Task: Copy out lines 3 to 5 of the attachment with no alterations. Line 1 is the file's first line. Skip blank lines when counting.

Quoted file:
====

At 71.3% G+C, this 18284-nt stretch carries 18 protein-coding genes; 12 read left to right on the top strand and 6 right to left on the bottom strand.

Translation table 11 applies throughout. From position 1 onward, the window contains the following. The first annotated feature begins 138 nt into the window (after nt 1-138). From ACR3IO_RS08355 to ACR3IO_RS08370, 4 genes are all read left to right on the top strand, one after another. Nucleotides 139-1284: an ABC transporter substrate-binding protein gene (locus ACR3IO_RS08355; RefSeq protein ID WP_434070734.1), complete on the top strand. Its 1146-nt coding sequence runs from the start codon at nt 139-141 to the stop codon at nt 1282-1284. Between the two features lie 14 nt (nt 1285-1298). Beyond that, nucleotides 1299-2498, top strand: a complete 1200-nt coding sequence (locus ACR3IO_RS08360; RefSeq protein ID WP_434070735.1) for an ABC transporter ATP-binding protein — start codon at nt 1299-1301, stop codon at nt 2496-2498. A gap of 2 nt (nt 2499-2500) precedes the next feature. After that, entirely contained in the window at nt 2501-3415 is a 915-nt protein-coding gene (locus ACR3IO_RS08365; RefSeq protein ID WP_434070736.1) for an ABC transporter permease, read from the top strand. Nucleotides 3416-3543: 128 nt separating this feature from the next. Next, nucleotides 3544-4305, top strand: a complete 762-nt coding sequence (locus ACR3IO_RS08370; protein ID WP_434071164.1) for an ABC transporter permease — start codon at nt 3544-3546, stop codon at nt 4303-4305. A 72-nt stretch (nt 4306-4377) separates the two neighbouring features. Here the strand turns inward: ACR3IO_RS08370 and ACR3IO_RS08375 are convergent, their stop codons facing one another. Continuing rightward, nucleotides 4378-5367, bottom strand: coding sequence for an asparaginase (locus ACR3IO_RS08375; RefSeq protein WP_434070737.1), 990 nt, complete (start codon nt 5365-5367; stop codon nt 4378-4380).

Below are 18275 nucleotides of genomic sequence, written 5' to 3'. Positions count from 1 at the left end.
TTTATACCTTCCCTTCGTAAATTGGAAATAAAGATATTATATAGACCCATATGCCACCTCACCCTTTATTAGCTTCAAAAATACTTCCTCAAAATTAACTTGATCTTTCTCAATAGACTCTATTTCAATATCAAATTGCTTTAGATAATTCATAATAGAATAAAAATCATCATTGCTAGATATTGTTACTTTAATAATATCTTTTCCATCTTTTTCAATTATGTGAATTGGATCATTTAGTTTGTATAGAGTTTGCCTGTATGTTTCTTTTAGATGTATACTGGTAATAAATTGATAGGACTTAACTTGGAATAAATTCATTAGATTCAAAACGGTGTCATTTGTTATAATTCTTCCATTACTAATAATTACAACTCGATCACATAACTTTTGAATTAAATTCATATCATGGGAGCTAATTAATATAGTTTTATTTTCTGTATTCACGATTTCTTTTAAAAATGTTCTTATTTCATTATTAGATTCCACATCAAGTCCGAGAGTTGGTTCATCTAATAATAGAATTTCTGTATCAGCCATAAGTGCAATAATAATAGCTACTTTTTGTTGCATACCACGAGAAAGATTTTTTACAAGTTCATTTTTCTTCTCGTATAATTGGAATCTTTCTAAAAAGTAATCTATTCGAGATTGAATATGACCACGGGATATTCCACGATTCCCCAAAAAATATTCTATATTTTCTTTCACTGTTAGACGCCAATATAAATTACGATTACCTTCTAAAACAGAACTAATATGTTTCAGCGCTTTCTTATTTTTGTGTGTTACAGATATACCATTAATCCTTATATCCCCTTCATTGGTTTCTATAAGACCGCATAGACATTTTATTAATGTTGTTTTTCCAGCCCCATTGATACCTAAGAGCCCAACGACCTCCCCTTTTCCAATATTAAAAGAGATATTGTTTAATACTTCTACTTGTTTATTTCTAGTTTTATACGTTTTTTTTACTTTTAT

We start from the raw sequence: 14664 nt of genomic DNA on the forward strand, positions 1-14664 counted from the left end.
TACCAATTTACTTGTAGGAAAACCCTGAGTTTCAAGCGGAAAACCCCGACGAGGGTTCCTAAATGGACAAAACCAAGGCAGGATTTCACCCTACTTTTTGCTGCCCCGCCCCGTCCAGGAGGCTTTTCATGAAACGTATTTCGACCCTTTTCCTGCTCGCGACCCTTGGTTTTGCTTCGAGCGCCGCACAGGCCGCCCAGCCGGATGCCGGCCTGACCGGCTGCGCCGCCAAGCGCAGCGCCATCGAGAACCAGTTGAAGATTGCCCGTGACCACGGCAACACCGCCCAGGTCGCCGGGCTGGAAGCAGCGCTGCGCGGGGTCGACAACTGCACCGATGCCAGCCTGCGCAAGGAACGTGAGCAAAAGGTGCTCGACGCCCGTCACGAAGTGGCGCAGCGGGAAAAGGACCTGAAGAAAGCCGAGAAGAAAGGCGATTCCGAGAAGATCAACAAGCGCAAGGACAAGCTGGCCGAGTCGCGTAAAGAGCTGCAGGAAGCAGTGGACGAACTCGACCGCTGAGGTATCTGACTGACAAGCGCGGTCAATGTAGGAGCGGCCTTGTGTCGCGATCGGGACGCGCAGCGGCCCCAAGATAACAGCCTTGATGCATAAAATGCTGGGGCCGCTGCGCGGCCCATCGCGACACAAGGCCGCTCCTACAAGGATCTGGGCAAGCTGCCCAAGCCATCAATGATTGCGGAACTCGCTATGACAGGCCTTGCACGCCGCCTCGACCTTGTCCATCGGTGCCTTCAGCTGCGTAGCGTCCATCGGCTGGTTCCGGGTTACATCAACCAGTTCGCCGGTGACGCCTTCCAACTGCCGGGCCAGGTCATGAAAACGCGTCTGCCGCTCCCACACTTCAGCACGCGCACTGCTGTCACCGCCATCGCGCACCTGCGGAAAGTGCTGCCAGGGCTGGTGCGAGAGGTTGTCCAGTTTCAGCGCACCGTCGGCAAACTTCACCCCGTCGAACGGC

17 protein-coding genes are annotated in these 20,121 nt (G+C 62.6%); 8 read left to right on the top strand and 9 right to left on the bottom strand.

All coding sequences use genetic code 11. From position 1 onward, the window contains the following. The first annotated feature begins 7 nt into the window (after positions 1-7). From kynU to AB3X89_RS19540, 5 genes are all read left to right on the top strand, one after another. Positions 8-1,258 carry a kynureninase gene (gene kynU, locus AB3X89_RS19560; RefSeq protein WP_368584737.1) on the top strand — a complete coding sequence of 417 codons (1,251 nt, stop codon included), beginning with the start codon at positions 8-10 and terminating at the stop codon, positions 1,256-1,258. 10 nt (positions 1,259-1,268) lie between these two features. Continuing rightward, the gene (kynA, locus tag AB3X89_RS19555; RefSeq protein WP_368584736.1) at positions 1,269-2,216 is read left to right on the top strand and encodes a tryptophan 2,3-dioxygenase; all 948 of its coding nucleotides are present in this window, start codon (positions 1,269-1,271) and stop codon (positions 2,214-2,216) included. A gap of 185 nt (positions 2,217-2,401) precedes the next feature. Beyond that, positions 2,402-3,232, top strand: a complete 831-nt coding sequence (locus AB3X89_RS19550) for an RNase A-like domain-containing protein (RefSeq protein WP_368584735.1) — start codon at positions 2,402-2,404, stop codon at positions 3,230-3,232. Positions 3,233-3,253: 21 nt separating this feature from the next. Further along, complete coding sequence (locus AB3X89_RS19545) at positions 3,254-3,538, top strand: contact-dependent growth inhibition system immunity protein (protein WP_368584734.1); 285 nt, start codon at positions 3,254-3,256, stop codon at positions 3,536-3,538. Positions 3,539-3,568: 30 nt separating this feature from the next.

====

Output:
Below are 18275 nucleotides of genomic sequence, written 5' to 3'. Positions count from 1 at the left end.
TTTATACCTTCCCTTCGTAAATTGGAAATAAAGATATTATATAGACCCATATGCCACCTCACCCTTTATTAGCTTCAAAAATACTTCCTCAAAATTAACTTGATCTTTCTCAATAGACTCTATTTCAATATCAAATTGCTTTAGATAATTCATAATAGAATAAAAATCATCATTGCTAGATATTGTTACTTTAATAATATCTTTTCCATCTTTTTCAATTATGTGAATTGGATCATTTAGTTTGTATAGAGTTTGCCTGTATGTTTCTTTTAGATGTATACTGGTAATAAATTGATAGGACTTAACTTGGAATAAATTCATTAGATTCAAAACGGTGTCATTTGTTATAATTCTTCCATTACTAATAATTACAACTCGATCACATAACTTTTGAATTAAATTCATATCATGGGAGCTAATTAATATAGTTTTATTTTCTGTATTCACGATTTCTTTTAAAAATGTTCTTATTTCATTATTAGATTCCACATCAAGTCCGAGAGTTGGTTCATCTAATAATAGAATTTCTGTATCAGCCATAAGTGCAATAATAATAGCTACTTTTTGTTGCATACCACGAGAAAGATTTTTTACAAGTTCATTTTTCTTCTCGTATAATTGGAATCTTTCTAAAAAGTAATCTATTCGAGATTGAATATGACCACGGGATATTCCACGATTCCCCAAAAAATATTCTATATTTTCTTTCACTGTTAGACGCCAATATAAATTACGATTACCTTCTAAAACAGAACTAATATGTTTCAGCGCTTTCTTATTTTTGTGTGTTACAGATATACCATTAATCCTTATATCCCCTTCATTGGTTTCTATAAGACCGCATAGACATTTTATTAATGTTGTTTTTCCAGCCCCATTGATACCTAAGAGCCCAACGACCTCCCCTTTTCCAATATTAAAAGAGATATTGTTTAATACTTCTACTTGTTTATTTCTAGTTTTATACGTTTTTTTTACTTTTAT

We start from the raw sequence: 14664 nt of genomic DNA on the forward strand, positions 1-14664 counted from the left end.